L. A. Dotson has made several attempts to speak with Dr. King on a personal matter. Unfortunately, Dr. King has not responded. L. A. Dotson forwards contact information to Dr. King and has taken residence at the Regency Hyatt room 226.

Holiday Card to Mrs. King

This holiday card was sent to Mrs. King from the Miller Family.

MLK's Sermon Notes

Dr. King drafted the intro of this sermon to place emphasis on the pros and cons of despair. The place and date of where this sermon was preached is not known.

Letter From MLK to Mrs. William Lescase

Tuesday, November 22, 1966
New York, NY

Dr.King thanks Mrs. William Lescaze for her contribution to the SCLC.

Letter from Roger Dunloff, Jr. to MLK

Wednesday, September 5, 1962
Michigan (MI), Georgia (GA), Atlanta, GA

Due to his inability to contribute financially, Roger G. Dunloff offers his prayers and moral support to Dr. King and the SCLC.

God

Dr. King quotes Friedrich Schleiermacher's "The Christian Faith."

Monism

Dr. King cites the many ways in which the concept of Monism is applied.

Letter from Stacey McCloud to MLK

CENTRAL AFRICAN REPUBLIC

Stacey McCloud writes to Dr. King suggesting that he, Stokley Carmichael and others relocate to Africa and march.

Letter from Harry Stern Shams to MLK

Pennsylvania (PA)

Harry Stern Shams requests a personal letter for his birthday from Dr. King.

Hungry Club Speech

Wednesday, May 10, 1967
Atlanta, GA, Georgia (GA)

Dr. King speaks on "America's Chief Moral Dilemma." He contends that the dilemma in the world is the result of three major evils: racism, poverty, and war. Dr. King encourages the audience to work toward making America a moral example for the rest of the world.

Letter to Dr. Mays Regarding United Negro College Fund

Thursday, June 30, 1966
Atlanta, GA

Dr. King's secretary sends a check for $150 to Morehouse College President Benjamin E. Mays for the United Negro College Fund. The letter states that Dr. King's pledge will total $700 with the balance paid on or before February 18, 1967.

Letter from Wallis E. Wood to MLK

Wednesday, August 16, 1967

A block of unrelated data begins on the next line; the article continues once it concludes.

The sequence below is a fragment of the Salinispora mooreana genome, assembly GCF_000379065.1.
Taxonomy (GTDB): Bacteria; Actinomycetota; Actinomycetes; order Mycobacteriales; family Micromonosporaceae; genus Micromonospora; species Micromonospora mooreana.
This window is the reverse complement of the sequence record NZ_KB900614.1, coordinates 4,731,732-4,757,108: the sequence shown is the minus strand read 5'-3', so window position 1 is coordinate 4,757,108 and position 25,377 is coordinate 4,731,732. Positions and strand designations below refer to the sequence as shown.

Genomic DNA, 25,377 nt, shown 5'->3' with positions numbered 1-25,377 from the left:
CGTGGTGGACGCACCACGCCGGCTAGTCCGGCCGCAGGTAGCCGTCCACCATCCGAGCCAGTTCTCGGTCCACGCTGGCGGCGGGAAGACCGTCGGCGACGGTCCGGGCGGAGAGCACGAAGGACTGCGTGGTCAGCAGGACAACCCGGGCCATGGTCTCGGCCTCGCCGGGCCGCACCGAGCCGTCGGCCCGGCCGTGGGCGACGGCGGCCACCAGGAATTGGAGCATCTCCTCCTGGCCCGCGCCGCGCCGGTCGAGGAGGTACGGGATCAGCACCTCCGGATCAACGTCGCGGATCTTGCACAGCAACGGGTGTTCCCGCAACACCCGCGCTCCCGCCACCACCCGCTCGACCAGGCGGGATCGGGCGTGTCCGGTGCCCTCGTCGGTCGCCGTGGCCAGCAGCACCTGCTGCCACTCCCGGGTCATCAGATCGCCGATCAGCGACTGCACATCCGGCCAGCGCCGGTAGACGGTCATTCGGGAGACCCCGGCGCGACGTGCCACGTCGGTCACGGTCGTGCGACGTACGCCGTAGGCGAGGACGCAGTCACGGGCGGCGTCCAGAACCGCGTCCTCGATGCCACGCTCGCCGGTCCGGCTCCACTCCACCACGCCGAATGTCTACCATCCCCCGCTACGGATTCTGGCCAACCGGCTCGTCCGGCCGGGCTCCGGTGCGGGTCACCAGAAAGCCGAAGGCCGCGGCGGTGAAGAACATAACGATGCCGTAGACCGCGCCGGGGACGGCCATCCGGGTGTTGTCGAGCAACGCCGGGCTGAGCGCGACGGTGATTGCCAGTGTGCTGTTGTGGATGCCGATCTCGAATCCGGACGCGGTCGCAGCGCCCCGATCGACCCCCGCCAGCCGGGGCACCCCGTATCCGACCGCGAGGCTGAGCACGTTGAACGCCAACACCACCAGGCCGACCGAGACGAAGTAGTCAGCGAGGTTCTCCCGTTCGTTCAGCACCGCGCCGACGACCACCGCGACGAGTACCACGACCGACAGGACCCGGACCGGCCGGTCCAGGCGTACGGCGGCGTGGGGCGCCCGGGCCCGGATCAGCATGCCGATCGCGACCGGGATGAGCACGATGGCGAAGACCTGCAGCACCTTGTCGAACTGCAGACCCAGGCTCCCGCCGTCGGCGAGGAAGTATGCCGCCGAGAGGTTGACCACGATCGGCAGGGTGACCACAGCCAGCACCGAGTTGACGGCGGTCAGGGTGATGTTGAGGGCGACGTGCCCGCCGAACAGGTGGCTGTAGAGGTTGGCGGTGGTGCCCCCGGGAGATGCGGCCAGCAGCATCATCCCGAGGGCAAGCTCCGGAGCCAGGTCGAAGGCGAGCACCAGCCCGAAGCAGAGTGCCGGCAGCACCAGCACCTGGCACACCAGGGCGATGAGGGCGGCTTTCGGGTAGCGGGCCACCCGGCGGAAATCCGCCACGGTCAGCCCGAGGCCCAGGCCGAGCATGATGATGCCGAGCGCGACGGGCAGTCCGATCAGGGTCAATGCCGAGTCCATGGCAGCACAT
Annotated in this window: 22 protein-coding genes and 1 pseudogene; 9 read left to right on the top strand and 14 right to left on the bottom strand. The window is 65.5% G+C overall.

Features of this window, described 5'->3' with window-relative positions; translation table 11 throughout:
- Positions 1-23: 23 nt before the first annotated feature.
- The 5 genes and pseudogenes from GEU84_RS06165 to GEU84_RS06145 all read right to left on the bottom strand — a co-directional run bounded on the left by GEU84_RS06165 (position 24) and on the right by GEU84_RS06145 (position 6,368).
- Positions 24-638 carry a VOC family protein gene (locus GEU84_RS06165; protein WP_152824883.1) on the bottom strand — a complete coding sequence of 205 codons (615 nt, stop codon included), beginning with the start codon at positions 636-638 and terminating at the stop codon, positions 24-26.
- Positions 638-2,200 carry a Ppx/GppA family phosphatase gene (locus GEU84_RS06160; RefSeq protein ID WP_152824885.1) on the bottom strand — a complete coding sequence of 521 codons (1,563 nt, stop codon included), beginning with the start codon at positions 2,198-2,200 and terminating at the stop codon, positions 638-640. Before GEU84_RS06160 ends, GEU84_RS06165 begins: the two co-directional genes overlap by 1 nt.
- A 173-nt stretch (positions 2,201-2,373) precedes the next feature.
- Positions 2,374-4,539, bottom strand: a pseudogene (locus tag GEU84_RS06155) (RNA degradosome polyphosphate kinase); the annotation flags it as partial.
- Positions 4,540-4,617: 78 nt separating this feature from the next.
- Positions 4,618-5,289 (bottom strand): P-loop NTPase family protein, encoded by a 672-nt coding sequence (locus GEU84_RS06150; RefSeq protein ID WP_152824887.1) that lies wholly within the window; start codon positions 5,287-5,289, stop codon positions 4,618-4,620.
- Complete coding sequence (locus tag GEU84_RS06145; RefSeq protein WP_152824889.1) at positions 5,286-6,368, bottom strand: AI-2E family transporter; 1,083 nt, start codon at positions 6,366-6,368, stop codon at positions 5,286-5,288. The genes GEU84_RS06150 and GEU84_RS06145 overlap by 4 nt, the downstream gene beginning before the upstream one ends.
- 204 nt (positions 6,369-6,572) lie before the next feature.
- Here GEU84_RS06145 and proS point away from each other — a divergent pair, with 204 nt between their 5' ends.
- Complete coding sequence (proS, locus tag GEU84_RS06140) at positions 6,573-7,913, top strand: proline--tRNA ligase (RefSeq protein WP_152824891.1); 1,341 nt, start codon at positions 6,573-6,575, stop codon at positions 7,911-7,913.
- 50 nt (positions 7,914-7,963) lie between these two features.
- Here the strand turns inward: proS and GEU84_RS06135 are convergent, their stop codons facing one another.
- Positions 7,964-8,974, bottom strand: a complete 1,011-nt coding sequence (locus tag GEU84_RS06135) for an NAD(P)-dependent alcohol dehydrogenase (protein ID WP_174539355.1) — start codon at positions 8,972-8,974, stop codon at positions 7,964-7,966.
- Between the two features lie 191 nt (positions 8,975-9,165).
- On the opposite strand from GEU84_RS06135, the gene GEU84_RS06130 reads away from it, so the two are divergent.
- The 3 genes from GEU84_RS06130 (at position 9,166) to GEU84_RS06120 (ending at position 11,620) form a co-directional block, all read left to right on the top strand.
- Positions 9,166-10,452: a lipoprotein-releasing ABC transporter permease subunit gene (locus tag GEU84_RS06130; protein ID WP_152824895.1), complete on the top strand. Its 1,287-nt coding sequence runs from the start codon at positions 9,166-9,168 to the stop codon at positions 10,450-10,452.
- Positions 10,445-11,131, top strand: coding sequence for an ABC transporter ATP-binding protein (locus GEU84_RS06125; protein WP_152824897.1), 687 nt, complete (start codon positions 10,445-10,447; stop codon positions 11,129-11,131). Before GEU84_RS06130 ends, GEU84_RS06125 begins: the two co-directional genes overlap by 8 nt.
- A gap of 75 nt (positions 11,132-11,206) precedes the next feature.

Chicago, IL, Atlanta, GA

Mr. Wood requests an interview with Dr. King to discuss Operation Breadbasket.

Robert Garrett Asks Dr. King for Information

New York (NY)

Robert Garrett writes Dr. King to find out more information about the goals of his organization. Dr. King decides to send a brochure.

Letter from Jack Michlin to George C. Wallace

Thursday, June 8, 1967
Montgomery, AL, Alabama (AL), New York (NY)

Jack Michlin criticizes former Alabama Governor George Wallace for making misleading statements about the American and Confederate slave trade on "The Mike Douglas Show."

Letter from Mrs. R. E. Rufenacht to MLK

Saturday, February 24, 1968
Arizona (AZ)

Mrs. Rufenacht thanks Dr. King for his support of white workers who requested his help. She also encloses a contribution for the work of the SCLC.

Liberation: Our Struggle

Sunday, April 1, 1956
New York, NY, New York (NY), Montgomery, AL, Atlanta, GA, Chester, PA, Boston, MA, Alabama (AL), South Carolina (SC), Mississippi (MS), Birmingham, AL

Dr. King contributes an article to the "Liberation" publication explaining the reasons for the 1955 Montgomery Bus Boycott. He conveys the issues involving segregation on buses, the demise of Negro inferiority and the miscalculations of white Montgomery civic leaders. According to Dr. King, "Every attempt to end the protest by intimidation, by encouraging Negroes to inform, by force and violence, further cemented the Negro community and brought sympathy for our cause from men of good will all over the world."

Letter from Anna Mull Jones to MLK

Monday, October 30, 1967
Indiana (IN)

Anna M. Jones informs Dr. King that she will pray for him while he is in jail, but she also requests that he read the history of the United States and reread the Constitution. She asserts that the Republican Party was created for the express purpose of halting the spread of slavery.